STRUCTURAL DESIGN BY SINGULAR IMBEDDING
The singluar imbedding approach presented has some advantages over a conventional design method in designing a structure to meet specified requirements, especially in the computational aspects. Instead of having to iterate on analysis and design until the requirements are met, a single computational procedure is used when the singluar imbedding approach is used. The approach also provides flexibility on designing variable members to meet the constraints imposed on the structure. Hence, the designer will save time and will have a choice in selecting properties for the variable members. The approach has been shown to be efficient for designing a structure to meet a set of specified requirements. The class of problems which is best suited to this approach is the following: given a structure with prespecified topology and geometry, with a significant fraction of members prespecified, and a relatively small number of constraints, design the remaining variable members to yield the desired performance. This class covers a sufficiently wide range of problems to make the method attractive. As an example, in a tall building, lateral displacement or drift limitations may be imposed, and many members may already be prespecified, either because of gravity loading requirements or other considerations, such as repeated use of a single structural shape to reduce costs.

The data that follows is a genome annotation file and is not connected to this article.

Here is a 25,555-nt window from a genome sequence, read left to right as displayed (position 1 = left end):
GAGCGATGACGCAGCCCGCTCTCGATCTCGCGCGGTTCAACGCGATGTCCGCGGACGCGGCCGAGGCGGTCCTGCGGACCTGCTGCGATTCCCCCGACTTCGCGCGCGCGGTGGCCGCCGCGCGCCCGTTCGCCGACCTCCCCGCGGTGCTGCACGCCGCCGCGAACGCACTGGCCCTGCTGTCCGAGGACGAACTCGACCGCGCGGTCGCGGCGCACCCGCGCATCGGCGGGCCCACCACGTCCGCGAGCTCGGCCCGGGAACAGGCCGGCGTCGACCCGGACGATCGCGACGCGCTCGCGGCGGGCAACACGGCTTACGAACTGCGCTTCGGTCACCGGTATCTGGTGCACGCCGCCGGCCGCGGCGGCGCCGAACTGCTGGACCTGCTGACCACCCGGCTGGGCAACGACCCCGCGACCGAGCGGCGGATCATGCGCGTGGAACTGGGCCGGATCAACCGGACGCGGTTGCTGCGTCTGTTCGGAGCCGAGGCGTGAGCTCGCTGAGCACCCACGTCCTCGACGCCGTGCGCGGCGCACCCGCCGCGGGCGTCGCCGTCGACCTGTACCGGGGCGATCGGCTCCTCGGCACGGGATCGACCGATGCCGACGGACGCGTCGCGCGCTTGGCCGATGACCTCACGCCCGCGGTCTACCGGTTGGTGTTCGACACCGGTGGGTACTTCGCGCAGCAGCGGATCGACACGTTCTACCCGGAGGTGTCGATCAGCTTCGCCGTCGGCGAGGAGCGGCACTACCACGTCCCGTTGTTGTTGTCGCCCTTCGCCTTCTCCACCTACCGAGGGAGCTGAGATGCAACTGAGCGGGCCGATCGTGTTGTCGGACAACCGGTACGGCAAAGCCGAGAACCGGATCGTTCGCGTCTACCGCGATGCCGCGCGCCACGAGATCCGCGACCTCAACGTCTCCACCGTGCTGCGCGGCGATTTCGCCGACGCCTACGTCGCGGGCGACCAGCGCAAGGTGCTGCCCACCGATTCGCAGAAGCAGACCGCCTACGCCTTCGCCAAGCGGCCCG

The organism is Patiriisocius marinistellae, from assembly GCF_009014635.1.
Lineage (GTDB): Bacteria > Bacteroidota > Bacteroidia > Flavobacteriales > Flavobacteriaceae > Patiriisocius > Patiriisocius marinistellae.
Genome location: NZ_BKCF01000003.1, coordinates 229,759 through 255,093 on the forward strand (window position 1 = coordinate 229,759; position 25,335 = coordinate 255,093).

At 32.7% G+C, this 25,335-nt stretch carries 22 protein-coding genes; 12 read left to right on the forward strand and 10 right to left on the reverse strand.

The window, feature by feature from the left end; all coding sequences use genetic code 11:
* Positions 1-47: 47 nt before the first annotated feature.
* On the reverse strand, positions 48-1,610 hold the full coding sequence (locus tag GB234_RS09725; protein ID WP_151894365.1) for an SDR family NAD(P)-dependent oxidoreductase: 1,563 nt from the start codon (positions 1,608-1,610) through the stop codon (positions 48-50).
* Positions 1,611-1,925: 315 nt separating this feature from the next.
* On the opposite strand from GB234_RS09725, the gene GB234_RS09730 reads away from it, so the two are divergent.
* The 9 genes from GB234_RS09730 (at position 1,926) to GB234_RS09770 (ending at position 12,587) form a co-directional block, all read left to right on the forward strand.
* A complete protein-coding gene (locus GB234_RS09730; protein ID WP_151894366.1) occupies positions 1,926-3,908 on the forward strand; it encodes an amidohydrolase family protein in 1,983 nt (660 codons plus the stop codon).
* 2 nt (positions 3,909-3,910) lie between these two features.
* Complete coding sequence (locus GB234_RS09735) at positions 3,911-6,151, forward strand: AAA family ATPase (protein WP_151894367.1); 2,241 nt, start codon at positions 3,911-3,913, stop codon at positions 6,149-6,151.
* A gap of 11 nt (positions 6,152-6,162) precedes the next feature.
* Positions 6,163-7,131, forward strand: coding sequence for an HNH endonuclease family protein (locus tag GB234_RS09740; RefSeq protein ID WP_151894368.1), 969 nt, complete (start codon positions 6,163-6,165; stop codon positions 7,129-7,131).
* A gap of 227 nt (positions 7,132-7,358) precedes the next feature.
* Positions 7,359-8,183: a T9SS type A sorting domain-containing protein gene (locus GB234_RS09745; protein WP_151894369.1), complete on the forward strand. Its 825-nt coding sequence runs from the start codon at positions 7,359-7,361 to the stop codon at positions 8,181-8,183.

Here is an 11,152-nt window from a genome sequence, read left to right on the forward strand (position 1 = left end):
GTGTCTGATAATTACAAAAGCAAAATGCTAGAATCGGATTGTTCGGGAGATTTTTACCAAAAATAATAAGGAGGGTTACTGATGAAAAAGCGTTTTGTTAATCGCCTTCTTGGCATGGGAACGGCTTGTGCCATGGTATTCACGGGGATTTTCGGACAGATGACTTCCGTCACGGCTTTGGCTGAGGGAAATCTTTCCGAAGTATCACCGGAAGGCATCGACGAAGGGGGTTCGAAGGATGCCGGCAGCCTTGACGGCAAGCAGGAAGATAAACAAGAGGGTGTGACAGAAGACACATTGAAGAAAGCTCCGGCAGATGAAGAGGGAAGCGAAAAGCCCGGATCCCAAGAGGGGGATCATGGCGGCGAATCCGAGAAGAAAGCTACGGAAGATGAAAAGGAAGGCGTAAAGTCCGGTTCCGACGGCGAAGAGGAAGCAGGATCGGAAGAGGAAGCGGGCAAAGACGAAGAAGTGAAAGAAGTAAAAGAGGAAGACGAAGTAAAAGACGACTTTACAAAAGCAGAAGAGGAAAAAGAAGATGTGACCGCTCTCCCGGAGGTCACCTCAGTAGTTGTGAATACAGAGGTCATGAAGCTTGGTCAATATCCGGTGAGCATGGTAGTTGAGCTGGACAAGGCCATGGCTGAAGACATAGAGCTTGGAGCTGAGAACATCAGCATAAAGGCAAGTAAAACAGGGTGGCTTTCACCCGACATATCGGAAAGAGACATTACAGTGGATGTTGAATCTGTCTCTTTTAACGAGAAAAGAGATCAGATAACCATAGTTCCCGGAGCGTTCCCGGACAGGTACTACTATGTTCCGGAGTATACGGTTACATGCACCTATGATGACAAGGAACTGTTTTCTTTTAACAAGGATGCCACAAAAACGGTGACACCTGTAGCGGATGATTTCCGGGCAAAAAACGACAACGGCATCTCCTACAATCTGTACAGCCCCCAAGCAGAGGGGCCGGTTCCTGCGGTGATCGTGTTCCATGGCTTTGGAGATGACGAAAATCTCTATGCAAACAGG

Carnegie Mellon UniversityDepartment of Civil and Environmental Engineering
5000 Forbes Avenue
Pittsburgh, PA USA 15213
- Sangtian, W
- Goodspeed, C H
- Fenves, S J
- Publication Date: 1977-3
- Features: References;
- Pagination: 46 p.
- TRT Terms: Constraints; Design; Ships; Structural design; Vehicle design
- Uncontrolled Terms: Design constraints; Ship design
- Subject Areas: Design; Marine Transportation; Vehicles and Equipment;
- Accession Number: 00159592
- Record Type: Publication
- Source Agency: Office of Naval Research London (England)
- Report/Paper Numbers: R-77-4 Intrm Rpt.
- Contract Numbers: N00014-76-C-0354
- Files: TRIS
- Created Date: Sep 20 1977 12:00AM